MFS is caused by changes in the
FBN1 gene located on chromosome 15. Genes are instructions for cells to make proteins in the body. MFS is the result of a change (mutation) in the
This gene controls the production of fibrillin-1, which is a very fine fibre that is found in connective tissue. Fibrillin fibres come together to form an elastic mesh which helps to support certain structures in our body, such as blood vessel walls and the lens of the eye.
Fibrillin-1 also regulates the activation of transforming growth factor beta (TGF-β) binding protein, which takes part in the regulation of many different cell functions and affects connective tissues throughout the body.
Everyone carries two copies of each gene, one inherited from each parent. MFS follows a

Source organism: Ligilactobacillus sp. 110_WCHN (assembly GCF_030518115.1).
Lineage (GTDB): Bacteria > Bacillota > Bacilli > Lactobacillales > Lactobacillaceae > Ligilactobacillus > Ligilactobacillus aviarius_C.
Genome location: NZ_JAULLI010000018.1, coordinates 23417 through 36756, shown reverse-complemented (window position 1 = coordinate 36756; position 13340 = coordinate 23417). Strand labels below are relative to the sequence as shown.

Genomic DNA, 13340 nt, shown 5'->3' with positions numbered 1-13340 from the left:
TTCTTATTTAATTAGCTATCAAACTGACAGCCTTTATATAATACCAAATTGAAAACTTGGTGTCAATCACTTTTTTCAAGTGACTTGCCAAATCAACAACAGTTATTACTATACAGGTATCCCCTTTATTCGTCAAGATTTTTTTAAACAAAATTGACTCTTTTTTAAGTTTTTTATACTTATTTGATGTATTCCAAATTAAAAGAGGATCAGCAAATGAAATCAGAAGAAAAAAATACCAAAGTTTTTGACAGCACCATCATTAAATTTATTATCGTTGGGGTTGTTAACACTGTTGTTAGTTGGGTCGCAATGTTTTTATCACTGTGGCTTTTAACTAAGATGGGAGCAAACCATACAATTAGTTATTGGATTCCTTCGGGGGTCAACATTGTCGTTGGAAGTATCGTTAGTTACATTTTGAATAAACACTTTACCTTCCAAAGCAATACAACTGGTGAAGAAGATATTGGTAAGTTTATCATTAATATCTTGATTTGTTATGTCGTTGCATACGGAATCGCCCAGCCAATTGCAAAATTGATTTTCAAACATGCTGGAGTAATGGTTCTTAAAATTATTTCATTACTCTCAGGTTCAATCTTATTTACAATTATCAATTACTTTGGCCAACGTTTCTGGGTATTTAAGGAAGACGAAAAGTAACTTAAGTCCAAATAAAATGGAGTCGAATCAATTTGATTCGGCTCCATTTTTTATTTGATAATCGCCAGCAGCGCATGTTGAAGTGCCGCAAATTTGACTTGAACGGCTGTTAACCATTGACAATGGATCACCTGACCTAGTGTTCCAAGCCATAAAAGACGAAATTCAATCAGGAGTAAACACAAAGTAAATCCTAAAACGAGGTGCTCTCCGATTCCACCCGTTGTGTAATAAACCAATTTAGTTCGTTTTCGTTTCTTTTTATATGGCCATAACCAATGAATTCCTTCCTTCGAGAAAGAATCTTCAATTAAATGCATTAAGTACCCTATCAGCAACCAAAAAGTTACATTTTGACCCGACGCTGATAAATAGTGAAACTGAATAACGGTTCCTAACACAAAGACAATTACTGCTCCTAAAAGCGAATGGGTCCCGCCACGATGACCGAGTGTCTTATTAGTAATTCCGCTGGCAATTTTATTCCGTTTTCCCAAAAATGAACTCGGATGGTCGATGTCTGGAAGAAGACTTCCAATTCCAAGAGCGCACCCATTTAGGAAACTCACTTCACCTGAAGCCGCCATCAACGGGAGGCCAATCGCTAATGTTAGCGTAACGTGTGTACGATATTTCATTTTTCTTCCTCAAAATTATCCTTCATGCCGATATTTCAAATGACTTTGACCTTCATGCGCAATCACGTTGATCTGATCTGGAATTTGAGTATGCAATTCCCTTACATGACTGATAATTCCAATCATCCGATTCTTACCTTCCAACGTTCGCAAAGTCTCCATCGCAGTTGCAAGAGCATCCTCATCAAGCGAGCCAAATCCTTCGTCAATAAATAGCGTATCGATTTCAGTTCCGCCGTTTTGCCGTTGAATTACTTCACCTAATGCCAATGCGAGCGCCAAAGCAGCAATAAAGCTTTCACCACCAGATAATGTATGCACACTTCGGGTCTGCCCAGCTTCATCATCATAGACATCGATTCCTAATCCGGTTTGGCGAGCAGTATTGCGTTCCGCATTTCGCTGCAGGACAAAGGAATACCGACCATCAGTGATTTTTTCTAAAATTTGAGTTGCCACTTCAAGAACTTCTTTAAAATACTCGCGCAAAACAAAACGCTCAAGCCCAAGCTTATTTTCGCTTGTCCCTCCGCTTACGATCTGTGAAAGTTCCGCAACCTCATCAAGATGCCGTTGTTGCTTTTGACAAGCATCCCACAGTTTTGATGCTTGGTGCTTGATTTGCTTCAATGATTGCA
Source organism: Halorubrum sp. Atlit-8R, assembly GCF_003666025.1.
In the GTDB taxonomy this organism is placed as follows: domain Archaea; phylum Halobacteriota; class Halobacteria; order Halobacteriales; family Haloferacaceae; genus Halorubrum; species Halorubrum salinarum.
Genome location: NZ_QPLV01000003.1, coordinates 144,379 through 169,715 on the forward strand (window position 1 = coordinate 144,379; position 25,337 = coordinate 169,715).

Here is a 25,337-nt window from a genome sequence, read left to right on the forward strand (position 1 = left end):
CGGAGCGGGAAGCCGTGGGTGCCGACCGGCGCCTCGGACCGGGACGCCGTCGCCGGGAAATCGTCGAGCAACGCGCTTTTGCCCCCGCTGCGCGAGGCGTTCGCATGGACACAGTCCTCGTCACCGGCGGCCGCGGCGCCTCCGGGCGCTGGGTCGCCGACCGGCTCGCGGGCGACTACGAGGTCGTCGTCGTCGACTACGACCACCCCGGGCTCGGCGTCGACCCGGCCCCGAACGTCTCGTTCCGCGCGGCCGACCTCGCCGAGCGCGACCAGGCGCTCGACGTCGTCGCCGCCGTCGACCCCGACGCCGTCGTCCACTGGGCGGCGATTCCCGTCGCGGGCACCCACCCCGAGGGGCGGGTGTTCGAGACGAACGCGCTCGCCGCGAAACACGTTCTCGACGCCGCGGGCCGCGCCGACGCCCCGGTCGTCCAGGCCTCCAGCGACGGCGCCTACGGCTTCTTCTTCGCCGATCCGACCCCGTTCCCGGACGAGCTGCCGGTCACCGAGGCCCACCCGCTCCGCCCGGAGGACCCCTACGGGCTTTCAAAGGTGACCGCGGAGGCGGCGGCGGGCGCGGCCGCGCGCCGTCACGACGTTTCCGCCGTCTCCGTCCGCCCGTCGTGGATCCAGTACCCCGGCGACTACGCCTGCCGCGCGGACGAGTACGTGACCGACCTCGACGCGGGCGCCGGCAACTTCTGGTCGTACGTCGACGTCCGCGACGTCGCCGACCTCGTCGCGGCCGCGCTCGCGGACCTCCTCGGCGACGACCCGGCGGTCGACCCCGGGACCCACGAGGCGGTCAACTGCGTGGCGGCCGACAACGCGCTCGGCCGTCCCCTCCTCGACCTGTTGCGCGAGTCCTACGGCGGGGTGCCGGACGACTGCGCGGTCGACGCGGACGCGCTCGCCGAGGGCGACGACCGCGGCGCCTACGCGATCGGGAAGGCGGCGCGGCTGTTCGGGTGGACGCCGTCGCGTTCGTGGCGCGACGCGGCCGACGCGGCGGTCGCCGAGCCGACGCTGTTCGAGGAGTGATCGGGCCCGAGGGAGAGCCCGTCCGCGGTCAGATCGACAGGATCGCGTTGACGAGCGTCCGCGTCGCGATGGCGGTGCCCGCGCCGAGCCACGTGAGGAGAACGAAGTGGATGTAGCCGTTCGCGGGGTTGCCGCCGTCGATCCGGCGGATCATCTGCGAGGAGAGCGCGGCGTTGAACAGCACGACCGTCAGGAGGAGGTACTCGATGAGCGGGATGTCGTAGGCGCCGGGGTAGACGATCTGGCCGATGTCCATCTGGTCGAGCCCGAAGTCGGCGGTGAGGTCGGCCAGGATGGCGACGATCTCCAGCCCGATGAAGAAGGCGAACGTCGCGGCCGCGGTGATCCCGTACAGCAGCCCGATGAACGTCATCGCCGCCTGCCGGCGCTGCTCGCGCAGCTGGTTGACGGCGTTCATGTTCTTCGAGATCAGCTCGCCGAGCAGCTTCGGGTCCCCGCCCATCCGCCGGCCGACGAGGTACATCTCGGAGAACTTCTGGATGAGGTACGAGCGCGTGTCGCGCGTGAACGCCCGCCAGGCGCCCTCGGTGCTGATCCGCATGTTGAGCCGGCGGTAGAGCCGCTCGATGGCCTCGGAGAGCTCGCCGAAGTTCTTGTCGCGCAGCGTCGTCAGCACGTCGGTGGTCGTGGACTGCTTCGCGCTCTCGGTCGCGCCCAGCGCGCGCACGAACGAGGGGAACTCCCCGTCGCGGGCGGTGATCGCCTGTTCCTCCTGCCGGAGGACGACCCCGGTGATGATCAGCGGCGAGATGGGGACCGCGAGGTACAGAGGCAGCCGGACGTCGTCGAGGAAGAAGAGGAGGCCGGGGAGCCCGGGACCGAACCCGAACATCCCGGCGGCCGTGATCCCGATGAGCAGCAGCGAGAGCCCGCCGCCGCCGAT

dominant inheritance pattern, which means the presence of one faulty
FBN1 gene can cause MFS.
If either parent has MFS, a child has a 50% chance of inheriting the disease.
Among people with MFS, about 75% of them would have inherited the genetic change from one of their parents. As some people with MFS may have a mild form of the disorder, the parent may not have been previously recognised as having MFS.
The other 25% of people with MFS have it because of a new mutation in the gene.
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